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The hunt is on

Electronic nose functioning perfectly aboard the ISS

Russian cosmonaut Roman Romanenko using the e-nose to measure traces of bacterial contamination aboard the ISSThe e-nose was launched into space on 19 December 2012 aboard a Soyuz rocket. The purpose of this scientific experiment, managed by Airbus Defence and Space in Friedrichshafen as prime contractor, is to hunt down traces of fungi and bacteria in the Russian segment of the International Space Station (ISS). After functional testing and commissioning, the experimental system is now up and running aboard the space station. The first series of biological measurements was successfully completed in February this year. A second series commenced in April and a third is planned for mid-May.

Russian cosmonaut Roman Romanenko using the e-nose to measure traces of bacterial contamination aboard the ISS

The first set of tests was carried out by Russian cosmonaut Roman Romanenko. It involved carrying out measurements at various points in the space station to ascertain whether there is contamination by bacteria and fungi. Early detection is important because excessive exposure to fungi and bacteria poses a not inconsiderable risk to both the on-board technology and the health of the crew.

After the third series of measurements has been completed in mid-May, the memory card on which the e-nose stores the collected data will be sent back to Earth together with the ‘target book’ containing material samples. Russian scientists from the Institute for Biological and Medical Problems (IBMP) will be waiting at the landing site in Kazakhstan to collect the sensitive consignment and assure its safe transport in cool boxes to Moscow. There, the biological samples will be handed over to Airbus Defence and Space project manager Thomas Hummel, who will bring them to the German city of Munich as quickly as possible for delivery to Innovation Works, the AIRBUS Group’s research centre, where the samples will be analysed in collaboration with Russian scientists from the IBMP.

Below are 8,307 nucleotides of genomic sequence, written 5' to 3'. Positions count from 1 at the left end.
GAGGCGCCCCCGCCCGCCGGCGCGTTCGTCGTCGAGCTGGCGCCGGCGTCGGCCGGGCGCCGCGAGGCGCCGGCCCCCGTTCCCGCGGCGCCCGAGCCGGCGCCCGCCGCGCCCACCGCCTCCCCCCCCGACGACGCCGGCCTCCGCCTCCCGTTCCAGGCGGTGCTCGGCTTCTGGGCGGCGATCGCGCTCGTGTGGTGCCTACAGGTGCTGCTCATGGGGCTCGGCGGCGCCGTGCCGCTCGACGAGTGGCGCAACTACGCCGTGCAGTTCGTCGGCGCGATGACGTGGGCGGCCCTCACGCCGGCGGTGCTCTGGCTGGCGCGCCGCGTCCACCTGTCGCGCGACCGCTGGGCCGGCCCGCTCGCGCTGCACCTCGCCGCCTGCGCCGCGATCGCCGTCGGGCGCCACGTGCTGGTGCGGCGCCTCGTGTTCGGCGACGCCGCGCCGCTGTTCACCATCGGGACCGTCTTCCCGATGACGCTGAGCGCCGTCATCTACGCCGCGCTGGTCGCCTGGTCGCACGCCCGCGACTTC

In parallel with the e-nose measurements, samples are being collected aboard the space station using standard biological techniques. The two sets of data will then be compared. If similar results are obtained by both methods, the electronic-nose sensing system will be qualified for permanent use on the ISS.

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